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The House of Mirth (Vintage Classics)by Edith Wharton
Synopses & Reviews
An immensely popular bestseller upon its publication in 1905, The House of Mirth was Edith Whartons first great novel. Set among the elegant brownstones of New York City and opulent country houses like gracious Bellomont on the Hudson, the novel creates a satiric portrayal of what Wharton herself called “a society of irresponsible pleasure-seekers” with a precision comparable to that of Proust. And her brilliant and complex characterization of the doomed Lily Bart, whose stunning beauty and dependence on marriage for economic survival reduce her to a decorative object, becomes an incisive commentary on the nature and status of women in that society. From her tragic attraction to bachelor lawyer Lawrence Selden to her desperate relationship with social-climbing Rosedale, Lily is all too much a product of the world indicated by the title, a phrase taken from Ecclesiastes: “The heart of fools is in the house of mirth.” For it is Lilys very specialness that threatens the elegance and fulfillment she seeks in life. Along with the authors other masterpiece, The Age of Innocence, this novel claims a place among the finest American novels of manners.
From the Paperback edition.
Set among the glittering salons of Gilded Age New York, Edith Wharton’s most popular novel is a moving indictment of a society whose soul-crushing limitations destroy a woman too spirited to be contained by them.
The beautiful, much-desired Lily Bart has been raised to be one of the perfect wives of the wealthy upper class, but her drive and her spark of independent character prevent her from conforming sucessfully. Her desire for a comfortable life means that she will not marry for love without money, but her resistance to the rules of the social elite endangers her many marriage proposals and leads to a dramatic downward spiral into debt and dishonor. One of Edith Wharton’s most bracing and nuanced portraits of the life of women in a hostile, highly ordered world, The House of Mirth unfolds with the force of classical tragedy.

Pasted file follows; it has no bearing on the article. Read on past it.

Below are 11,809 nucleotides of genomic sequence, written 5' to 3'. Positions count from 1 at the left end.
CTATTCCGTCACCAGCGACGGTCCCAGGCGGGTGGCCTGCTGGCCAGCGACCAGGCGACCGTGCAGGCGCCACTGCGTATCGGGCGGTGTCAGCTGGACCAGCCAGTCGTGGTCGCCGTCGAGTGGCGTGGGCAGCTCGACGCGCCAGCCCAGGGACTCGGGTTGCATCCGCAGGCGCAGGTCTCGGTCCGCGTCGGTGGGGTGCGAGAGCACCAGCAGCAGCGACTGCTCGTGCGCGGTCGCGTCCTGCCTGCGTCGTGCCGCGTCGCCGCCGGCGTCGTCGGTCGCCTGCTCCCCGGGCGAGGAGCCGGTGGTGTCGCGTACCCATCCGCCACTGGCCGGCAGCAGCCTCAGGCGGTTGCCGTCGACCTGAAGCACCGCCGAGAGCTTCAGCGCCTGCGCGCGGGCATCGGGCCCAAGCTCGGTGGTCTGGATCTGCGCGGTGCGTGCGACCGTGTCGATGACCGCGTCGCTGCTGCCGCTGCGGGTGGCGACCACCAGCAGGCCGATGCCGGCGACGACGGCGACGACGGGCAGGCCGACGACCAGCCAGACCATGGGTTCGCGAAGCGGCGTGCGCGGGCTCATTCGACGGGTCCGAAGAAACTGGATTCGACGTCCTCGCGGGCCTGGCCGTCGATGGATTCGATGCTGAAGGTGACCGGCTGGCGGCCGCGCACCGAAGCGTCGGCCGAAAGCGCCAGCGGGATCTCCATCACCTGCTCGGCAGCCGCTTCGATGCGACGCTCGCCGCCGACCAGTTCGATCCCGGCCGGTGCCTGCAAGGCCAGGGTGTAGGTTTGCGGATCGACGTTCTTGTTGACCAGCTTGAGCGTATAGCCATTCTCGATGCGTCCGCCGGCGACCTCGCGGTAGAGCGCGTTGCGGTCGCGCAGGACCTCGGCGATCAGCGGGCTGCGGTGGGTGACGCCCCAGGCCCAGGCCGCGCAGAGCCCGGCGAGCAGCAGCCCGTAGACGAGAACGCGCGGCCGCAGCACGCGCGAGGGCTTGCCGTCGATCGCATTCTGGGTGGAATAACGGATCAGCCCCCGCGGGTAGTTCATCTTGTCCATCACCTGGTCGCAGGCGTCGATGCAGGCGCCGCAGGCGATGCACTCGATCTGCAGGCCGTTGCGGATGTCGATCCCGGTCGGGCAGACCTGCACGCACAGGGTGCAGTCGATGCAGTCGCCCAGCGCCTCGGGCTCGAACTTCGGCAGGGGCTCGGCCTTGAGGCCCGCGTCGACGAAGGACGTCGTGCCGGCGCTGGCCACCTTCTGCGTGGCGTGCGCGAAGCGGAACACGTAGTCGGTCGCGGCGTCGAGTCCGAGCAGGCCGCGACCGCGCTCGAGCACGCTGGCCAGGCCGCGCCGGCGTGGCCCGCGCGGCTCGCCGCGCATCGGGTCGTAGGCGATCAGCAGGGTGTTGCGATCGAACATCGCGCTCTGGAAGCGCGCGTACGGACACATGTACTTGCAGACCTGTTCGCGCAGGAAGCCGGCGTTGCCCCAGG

About the Author
The upper stratum of New York society into which Edith Wharton was born in 1862 provided her with an abundance of material as a novelist but did not encourage her growth as an artist. Educated by tutors and governesses, she was raised for only one career: marriage. But her marriage, in 1885, to Edward Wharton was an emotional disappointment, if not a disaster. She suffered the first of a series of nervous breakdowns in 1894. In spite of the strain of her marriage, or perhaps because of it, she began to write fiction and published her first story in 1889.
Her first published book was a guide to interior decorating, but this was followed by several novels and story collections. They were written while the Whartons lived in Newport and New York, traveled in Europe, and built their grand home, The Mount, in Lenox, Massachusetts. In Europe, she met Henry James, who became her good friend, traveling companion, and the sternest but most careful critic of her fiction. The House of Mirth (1905) was both a resounding critical success and a bestseller, as was Ethan Frome (1911). In 1913 the Whartons were divorced, and Edith took up permanent residence in France. Her subject, however, remained America, especially the moneyed New York of her youth. Her great satiric novel, The Custom of the Country was published in 1913 and The Age of Innocence won her the Pulitzer Prize in 1921.
In her later years, she enjoyed the admiration of a new generation of writers, including Sinclair Lewis and F. Scott Fitzgerald. In all, she wrote some thirty books, including an autobiography. A Backwards Glance (1934). She died at her villa near Paris in 1937.
From the Paperback edition.
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